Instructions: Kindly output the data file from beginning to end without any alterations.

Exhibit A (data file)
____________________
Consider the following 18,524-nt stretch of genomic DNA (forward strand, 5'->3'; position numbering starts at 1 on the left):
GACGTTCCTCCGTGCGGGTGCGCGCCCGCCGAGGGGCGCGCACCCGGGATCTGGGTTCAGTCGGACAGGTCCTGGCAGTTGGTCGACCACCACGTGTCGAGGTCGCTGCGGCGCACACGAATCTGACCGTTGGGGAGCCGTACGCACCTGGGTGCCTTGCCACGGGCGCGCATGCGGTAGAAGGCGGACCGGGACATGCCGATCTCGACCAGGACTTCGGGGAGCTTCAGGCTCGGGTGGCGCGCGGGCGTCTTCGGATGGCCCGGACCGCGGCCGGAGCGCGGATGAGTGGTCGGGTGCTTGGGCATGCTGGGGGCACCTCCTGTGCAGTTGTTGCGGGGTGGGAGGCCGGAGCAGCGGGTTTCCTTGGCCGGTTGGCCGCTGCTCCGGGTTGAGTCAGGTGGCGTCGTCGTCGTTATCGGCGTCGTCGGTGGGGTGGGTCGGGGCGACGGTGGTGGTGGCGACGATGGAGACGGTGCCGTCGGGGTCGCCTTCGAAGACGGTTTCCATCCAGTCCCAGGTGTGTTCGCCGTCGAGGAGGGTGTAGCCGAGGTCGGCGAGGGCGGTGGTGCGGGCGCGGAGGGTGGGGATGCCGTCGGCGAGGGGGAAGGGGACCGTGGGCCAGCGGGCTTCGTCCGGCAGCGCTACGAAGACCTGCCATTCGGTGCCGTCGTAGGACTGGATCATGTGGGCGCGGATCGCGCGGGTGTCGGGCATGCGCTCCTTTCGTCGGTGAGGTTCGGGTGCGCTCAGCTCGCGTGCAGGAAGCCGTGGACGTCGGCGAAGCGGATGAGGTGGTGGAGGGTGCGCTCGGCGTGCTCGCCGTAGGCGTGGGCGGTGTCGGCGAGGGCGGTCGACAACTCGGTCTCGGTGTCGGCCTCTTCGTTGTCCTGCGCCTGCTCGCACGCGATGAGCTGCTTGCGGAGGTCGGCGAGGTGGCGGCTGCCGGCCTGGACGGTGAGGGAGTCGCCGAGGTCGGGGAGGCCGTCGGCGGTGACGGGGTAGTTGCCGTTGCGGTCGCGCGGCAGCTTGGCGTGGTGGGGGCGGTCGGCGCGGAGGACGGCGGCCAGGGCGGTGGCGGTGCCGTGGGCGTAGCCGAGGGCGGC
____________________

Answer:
Consider the following 18,524-nt stretch of genomic DNA (forward strand, 5'->3'; position numbering starts at 1 on the left):
GACGTTCCTCCGTGCGGGTGCGCGCCCGCCGAGGGGCGCGCACCCGGGATCTGGGTTCAGTCGGACAGGTCCTGGCAGTTGGTCGACCACCACGTGTCGAGGTCGCTGCGGCGCACACGAATCTGACCGTTGGGGAGCCGTACGCACCTGGGTGCCTTGCCACGGGCGCGCATGCGGTAGAAGGCGGACCGGGACATGCCGATCTCGACCAGGACTTCGGGGAGCTTCAGGCTCGGGTGGCGCGCGGGCGTCTTCGGATGGCCCGGACCGCGGCCGGAGCGCGGATGAGTGGTCGGGTGCTTGGGCATGCTGGGGGCACCTCCTGTGCAGTTGTTGCGGGGTGGGAGGCCGGAGCAGCGGGTTTCCTTGGCCGGTTGGCCGCTGCTCCGGGTTGAGTCAGGTGGCGTCGTCGTCGTTATCGGCGTCGTCGGTGGGGTGGGTCGGGGCGACGGTGGTGGTGGCGACGATGGAGACGGTGCCGTCGGGGTCGCCTTCGAAGACGGTTTCCATCCAGTCCCAGGTGTGTTCGCCGTCGAGGAGGGTGTAGCCGAGGTCGGCGAGGGCGGTGGTGCGGGCGCGGAGGGTGGGGATGCCGTCGGCGAGGGGGAAGGGGACCGTGGGCCAGCGGGCTTCGTCCGGCAGCGCTACGAAGACCTGCCATTCGGTGCCGTCGTAGGACTGGATCATGTGGGCGCGGATCGCGCGGGTGTCGGGCATGCGCTCCTTTCGTCGGTGAGGTTCGGGTGCGCTCAGCTCGCGTGCAGGAAGCCGTGGACGTCGGCGAAGCGGATGAGGTGGTGGAGGGTGCGCTCGGCGTGCTCGCCGTAGGCGTGGGCGGTGTCGGCGAGGGCGGTCGACAACTCGGTCTCGGTGTCGGCCTCTTCGTTGTCCTGCGCCTGCTCGCACGCGATGAGCTGCTTGCGGAGGTCGGCGAGGTGGCGGCTGCCGGCCTGGACGGTGAGGGAGTCGCCGAGGTCGGGGAGGCCGTCGGCGGTGACGGGGTAGTTGCCGTTGCGGTCGCGCGGCAGCTTGGCGTGGTGGGGGCGGTCGGCGCGGAGGACGGCGGCCAGGGCGGTGGCGGTGCCGTGGGCGTAGCCGAGGGCGGC